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Considering safety within your classroom

As a teacher you have a duty of care to the pupils in your class. Their parents are putting their trust in you and it is important that you have their safety as a number one priority. When you are teacher, especially if it is a large class, it is easy to become distracted with one pupil if they are in need of help or causing a distraction. When this happens you should be sure that you have a TA or another teacher on hand to help you should you need to leave the classroom or not be able to talk to other pupils. Schools are often under staffed due to budget restrictions, so you may not always have a TA with you. Many schools have a walkie-talkie system or phone system in place to allow you to contact other members of staff quickly should you need to.

When working with items that could be dangerous such as scissors for younger children or chemicals, you may decide to do this in smaller groups rather than a whole class activity. Set other work for the pupils to be getting on with and rotate the groups round so that everyone has a go. This will allow you to keep more control of the situation and access what is going on.

Returning to teaching after the summer holidays

If you are a teacher and have just had the six weeks off school then you will probably not be particularly looking forward to returning soon. Often teachers return to school a few days before the pupils do so that they have time to get their classrooms ready and to have meetings to find out about changes and updates that may affect them.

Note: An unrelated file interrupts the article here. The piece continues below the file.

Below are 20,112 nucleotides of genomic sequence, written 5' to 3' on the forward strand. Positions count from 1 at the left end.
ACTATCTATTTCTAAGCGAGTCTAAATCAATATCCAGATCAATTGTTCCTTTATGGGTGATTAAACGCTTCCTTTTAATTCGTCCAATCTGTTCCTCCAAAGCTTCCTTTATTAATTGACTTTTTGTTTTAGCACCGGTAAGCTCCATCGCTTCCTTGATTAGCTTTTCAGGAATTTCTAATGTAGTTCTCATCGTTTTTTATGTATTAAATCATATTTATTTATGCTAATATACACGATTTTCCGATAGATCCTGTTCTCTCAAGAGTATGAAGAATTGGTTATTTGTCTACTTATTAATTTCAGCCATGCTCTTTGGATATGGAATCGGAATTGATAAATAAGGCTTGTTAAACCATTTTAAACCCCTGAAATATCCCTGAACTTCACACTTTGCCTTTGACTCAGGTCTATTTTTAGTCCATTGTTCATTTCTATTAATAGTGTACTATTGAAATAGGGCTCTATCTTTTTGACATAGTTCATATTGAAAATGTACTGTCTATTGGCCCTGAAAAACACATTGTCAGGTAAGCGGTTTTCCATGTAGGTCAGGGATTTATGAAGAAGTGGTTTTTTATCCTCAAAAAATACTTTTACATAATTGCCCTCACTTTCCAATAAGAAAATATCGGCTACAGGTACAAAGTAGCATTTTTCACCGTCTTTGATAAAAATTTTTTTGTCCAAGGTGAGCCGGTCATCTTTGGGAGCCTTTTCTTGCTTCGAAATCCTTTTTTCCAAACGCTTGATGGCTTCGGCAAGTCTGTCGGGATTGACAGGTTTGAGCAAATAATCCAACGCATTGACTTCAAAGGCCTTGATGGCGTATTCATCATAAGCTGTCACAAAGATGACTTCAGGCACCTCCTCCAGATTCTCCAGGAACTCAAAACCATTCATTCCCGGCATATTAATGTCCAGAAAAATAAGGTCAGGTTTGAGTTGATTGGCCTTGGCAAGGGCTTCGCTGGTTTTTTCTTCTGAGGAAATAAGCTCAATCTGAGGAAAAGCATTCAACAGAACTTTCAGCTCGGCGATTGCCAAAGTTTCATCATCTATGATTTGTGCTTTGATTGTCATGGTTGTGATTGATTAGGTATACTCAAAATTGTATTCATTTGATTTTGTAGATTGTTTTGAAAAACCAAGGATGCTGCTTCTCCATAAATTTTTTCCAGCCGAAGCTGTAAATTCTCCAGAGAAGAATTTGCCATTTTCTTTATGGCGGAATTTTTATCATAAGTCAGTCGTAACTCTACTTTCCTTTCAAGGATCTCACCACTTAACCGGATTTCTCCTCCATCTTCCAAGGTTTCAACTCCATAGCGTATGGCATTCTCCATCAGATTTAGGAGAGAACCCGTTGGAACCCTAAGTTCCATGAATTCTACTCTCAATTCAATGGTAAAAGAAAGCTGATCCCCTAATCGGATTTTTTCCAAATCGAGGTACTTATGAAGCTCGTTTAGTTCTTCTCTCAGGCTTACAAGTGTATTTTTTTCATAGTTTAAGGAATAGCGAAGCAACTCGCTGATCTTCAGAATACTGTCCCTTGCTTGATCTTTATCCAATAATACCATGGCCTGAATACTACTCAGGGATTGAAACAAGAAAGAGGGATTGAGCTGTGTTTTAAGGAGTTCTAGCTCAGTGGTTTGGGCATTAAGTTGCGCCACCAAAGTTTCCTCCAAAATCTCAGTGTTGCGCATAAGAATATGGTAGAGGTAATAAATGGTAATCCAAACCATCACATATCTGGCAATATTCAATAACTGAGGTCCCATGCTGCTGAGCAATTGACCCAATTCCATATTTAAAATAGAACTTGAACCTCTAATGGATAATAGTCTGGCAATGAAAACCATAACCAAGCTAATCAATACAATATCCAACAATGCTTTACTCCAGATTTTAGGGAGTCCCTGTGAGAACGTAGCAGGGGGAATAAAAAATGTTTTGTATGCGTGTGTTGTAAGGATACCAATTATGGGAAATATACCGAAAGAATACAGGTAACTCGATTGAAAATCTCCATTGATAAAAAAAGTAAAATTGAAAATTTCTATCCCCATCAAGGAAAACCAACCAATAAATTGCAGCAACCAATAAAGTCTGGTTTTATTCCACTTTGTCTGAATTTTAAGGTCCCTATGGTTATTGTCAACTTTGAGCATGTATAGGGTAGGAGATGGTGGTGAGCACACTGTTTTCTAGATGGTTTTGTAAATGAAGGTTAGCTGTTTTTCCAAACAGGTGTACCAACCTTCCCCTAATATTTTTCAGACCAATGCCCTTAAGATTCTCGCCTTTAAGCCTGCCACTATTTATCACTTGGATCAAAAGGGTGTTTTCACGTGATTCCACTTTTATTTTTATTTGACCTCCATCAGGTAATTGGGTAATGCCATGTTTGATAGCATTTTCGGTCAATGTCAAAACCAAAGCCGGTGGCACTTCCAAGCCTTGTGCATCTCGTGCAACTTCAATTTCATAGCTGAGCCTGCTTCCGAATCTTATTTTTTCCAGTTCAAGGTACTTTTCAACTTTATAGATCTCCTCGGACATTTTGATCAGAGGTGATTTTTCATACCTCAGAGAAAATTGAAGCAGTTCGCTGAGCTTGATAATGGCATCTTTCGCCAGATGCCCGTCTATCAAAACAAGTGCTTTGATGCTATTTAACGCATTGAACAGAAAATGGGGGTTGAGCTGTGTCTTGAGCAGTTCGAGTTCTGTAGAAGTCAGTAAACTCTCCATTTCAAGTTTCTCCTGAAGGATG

It is important to get yourself back in to your normal work routine at least a few days before returning to work, so if you have enjoyed laying in until 10am or heading off to bed at 2am you may want to start to adjust slowly the week or so before you go back. This will allow your body clock time to adjust and get used to your sleep pattern again.

Rather than thinking about the negatives of returning to work, try and think positively and give yourself some goals as to what you want to achieve in the year to come. Making lists of to do tasks can help organised a cluttered mine. You may want to make daily or weekly ones as well as long term lists for the next few months or year ahead.

 

Starting your child’s education as a baby

For a lot of children when they start school is when their education starts and they begin without being able to read or write and will little understanding of counting and math. However, the children who have already started their education from an early age at home are given a much greater advantage in class and tend to advance much quicker than those with little to no past education experience.

So where do you start?

Studies show that you really can begin early with children as young as 6 months old. Simple exercises such as number recognition with blocks is a great place to start. Lay 3 blocks in a row, then stack 3 on top of each other, then place them on the floor in a pattern and show your child each time saying “there are 3 blocks” this teaches them what “3” looks like in physical terms, you can then try with different amounts of blocks.